So I only see enthusiasts knowing about and buying Chromebooks right now. I’ve only used Chrome OS in a virtual machine but I can see people willing to put effort into removing it and replacing it with a more full featured Linux distro.

        1. Right. That’s why the Samsung series 3 is currently the top-selling laptop on Amazon. It also makes a sweet laptop to install a Linux distro on – without paying the Micro$oft tax.

          As an enthusiast, you probably have absolutely no concept of the average person’s wants or needs or what they’re willing to purchase. What you “see” and reality clearly don’t agree.

      3. If I buy one, it will definitely happen for installing a desktop Linux onto it.

        Although I am a Linux enthusiast, I will use it in the role of the secondary laptop (not as one sitting on a shelf as a toy).

  7. OR, as per the email just sent to Pixel Qi, could do this… instead.

    Mary Lou,
    Want to boost the sales of your Pixel Qi screens.
    These Android Sticks…are out there with an HDMI connector, and when they have a microphone and camera ability (for video chat, then, who knows what will happen next)?
    So, with Pixel Qi in mind… Pixel Qi PLUS Android Stick = Sales.
    Here is an idea… those Android sticks, what about having a 7 inch, or 10.1 inch, Pixel Qi screen, or what ever buyer wants, that is JUST A SCREEN DEVICE (with AA battery as Edubook folks were onto something that geeks all over would love), that then you have a slot that you dock EITHER an ARM CPU stick (android) or a modern Linux friendly xcore-X86++ stick into, AS can use BOTH CPU sticks, simply by just plugging them in and can switch one out if want to use another CPU but use still the same screen device that will accept the HDMI Stick… ALSO then, be able to plug the same stick into a full size HDMI monitor OR a TV? Or choose to use whatever size that the touch screen is, or chose to use a normal HDMI screen without touch screen too (fully at the option of the user to match then to the desired screen to use).
    THE OS could be any version of LINUX, Android, or if x86 Microsoft (dpending)? Even Google’s ChromeOS? Or, BSD UNIX, etc. Total choice of user, IF, the OS worked with the hardware on CPU stick?
    Could be a tablet or a netbook dock (that HDMI stick gets hooked up to)?Or, a smaller phone like device? OR….? Just imagine.
    If you were to focus on Android Sticks, and have your screens just be with battery, and a slot for Android Stick to go into, then it would be wise to as well build a screen dock for Android Stick or x-86 CPU on a stick system, and supply as well a port for video camera, as well as microphone, or extra speaker output WHERE you supply speakers in the ANDROID STICK dock screen (Pixel Qi, with 7 inch or 10.1 inch optional) of course, HDMI would supply sound to screen/speaker with battery or external power device… but, some might want to build own dock to then have use of a more advanced sound system to match up with (such as USB external powered mobile speaker to have better mobile sound).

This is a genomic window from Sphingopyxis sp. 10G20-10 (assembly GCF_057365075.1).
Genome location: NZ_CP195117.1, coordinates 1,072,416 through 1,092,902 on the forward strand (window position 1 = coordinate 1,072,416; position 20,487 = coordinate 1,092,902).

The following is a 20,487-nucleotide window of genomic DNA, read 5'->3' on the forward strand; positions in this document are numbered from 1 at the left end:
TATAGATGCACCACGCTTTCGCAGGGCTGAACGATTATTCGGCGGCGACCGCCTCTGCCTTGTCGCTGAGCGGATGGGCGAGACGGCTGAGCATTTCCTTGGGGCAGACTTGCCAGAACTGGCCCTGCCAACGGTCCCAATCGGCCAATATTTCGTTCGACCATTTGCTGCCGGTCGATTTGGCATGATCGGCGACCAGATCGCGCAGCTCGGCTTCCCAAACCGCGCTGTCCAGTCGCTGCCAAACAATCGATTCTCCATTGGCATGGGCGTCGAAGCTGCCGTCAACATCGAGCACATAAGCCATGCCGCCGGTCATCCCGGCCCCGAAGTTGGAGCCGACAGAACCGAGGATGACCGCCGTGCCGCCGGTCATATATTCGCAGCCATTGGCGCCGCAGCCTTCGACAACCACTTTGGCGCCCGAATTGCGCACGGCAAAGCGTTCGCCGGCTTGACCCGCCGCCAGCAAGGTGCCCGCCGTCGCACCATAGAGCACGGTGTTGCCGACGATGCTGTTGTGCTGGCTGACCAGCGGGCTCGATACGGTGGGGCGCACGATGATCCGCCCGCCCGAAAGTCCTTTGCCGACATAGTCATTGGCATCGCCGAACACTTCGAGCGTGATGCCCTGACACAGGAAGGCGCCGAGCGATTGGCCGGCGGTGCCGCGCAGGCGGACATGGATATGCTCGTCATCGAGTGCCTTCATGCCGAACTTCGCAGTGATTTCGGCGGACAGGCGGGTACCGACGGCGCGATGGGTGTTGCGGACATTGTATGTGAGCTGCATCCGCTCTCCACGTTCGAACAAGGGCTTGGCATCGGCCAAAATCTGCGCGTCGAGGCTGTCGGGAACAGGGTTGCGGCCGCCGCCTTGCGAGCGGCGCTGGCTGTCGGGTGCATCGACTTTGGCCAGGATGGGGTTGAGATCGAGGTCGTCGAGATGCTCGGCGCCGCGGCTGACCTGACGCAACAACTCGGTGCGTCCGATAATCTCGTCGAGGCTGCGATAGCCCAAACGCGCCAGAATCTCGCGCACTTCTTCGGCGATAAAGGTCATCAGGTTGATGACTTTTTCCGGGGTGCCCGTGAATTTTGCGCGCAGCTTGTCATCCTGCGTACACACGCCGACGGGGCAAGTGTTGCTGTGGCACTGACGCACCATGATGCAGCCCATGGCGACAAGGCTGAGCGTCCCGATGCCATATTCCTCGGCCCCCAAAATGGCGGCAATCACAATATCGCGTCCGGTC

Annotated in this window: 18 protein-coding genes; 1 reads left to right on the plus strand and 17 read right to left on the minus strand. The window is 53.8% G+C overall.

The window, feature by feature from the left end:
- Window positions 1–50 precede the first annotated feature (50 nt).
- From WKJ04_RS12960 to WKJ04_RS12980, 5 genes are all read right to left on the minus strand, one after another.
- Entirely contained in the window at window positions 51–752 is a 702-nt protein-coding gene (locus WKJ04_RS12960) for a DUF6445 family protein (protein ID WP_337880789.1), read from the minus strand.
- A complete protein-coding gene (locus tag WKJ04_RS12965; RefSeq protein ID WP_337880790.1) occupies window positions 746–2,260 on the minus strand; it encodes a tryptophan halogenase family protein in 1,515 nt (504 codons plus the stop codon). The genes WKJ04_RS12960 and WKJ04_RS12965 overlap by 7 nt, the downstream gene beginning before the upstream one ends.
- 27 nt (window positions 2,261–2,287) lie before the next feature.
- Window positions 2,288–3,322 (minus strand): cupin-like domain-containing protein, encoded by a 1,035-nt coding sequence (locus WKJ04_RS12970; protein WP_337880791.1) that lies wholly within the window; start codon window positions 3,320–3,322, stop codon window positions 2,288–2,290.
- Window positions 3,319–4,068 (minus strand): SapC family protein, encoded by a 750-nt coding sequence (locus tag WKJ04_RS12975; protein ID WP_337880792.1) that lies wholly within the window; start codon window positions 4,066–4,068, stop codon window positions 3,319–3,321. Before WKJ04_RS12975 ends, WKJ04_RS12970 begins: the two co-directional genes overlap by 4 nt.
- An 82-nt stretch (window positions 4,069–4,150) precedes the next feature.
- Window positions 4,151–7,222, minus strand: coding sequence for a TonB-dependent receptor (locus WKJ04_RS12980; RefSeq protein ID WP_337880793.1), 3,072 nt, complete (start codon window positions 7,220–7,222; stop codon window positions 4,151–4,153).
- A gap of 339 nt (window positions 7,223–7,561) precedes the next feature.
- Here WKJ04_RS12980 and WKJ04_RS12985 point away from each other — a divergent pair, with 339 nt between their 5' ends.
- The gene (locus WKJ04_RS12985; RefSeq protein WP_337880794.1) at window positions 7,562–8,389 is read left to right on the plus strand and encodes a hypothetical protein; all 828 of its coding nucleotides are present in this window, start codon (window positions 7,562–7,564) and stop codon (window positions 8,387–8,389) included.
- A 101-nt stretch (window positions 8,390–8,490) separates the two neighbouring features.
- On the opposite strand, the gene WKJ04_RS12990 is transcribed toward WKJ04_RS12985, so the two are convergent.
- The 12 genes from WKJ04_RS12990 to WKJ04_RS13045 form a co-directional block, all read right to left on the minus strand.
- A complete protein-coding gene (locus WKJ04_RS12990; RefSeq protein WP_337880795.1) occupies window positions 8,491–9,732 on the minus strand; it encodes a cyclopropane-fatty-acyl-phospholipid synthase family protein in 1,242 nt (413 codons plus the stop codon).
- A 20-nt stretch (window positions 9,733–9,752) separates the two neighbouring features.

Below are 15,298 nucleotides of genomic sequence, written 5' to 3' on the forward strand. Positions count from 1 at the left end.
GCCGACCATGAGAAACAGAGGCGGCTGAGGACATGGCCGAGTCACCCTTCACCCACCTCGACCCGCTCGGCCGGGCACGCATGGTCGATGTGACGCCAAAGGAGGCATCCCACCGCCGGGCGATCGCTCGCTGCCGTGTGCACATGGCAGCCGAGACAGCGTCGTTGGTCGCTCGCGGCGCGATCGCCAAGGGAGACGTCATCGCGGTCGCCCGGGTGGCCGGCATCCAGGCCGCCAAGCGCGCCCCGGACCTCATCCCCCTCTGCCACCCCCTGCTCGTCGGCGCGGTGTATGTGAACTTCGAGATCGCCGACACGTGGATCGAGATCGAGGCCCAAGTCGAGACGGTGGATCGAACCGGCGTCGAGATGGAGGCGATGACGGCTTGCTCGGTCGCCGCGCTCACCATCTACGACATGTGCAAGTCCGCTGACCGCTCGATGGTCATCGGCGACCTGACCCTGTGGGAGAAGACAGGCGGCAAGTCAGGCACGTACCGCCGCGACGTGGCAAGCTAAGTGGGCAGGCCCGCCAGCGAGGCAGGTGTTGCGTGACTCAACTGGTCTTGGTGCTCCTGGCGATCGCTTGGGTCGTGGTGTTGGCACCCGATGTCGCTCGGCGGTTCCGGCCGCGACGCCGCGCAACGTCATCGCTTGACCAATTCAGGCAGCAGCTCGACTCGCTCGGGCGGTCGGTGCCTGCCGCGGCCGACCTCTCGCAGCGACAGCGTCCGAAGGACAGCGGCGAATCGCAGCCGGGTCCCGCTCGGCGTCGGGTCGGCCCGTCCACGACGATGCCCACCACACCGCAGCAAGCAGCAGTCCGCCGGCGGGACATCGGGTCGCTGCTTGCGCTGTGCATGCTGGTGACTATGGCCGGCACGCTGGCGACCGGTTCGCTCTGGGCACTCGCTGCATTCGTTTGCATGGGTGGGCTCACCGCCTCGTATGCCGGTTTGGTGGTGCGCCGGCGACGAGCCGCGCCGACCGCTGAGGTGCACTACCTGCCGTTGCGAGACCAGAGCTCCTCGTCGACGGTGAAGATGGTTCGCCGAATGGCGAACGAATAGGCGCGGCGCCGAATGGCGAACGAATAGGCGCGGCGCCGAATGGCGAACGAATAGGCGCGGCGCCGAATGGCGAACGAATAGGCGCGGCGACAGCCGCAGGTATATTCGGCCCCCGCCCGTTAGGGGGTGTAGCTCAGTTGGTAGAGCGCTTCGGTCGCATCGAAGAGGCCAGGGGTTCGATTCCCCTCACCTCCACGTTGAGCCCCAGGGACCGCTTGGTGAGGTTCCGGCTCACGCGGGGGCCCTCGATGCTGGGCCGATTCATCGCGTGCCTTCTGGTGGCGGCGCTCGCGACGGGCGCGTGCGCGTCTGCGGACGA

However, if you want to get rid of the 1024×600 screens you have in stock (both the 10.1 inch and the 7 inch) then, if the screen resolution is 1024×768 (or 1024×600), …both that use less power than higher resolution screens, …and if we used LINUX on it, then, might be able to use Xrandr to increase the resolution. With this type of command that can be used on 1024×600 netbook screens (but need to fix mouse pointer that gets jailed into the old resolution with a patch):
    $ xrandr –output LVDS1 –mode 1024×576 –scale 1.25×1.25 or xrandr –output LVDS1 –mode 1024×600 –scale 1.25×1.25 (depends on original resolution of your netbook)!
    …did the trick to increase the native resolution of my netbook running Ubuntu 10.10 from 1024×576 to 1280×720.
    Have you or anyone on your team tested this trick out? Works great on what I have tested it on so far?
    BUT, in the end, need to contact the Linux team as they need to fix xorg (graphic parts) or something eles, in order to get that formerly used MOUSE JAIL-fix patch back into main Linux usage, …as that MOUSE fix part of LINUX used to work where when using Xrandr, however they broke it during a LINUX upgrade a couple of years ago leaving the mouse pointer in a jail using the lesser resolution area only, thus needing a geek with Linux know-how to go find and apply the patch file. At one time it worked without a patch, but when Linux team upgraded video section, they forgot to put the resolution change ability patch into the stew, and even with postings on the list, still have not paid attention to do it (again, would allow lower resolution devices to appear to be higher resolution, and would SAVE battery power using this trick).
    What do you think of this? These Android sticks are looking for all kinds of HDMI monitors to hook onto… why not have a Pixel Qi solution for this?

    1. I’d love to see Pixel Qi succeed, but I don’t think this is the type of thing they are looking for. They are a fabless LCD screen company that sells their products to other companies for integration into their devices, whether they are notebooks, tablets, phones, GPS, or something else.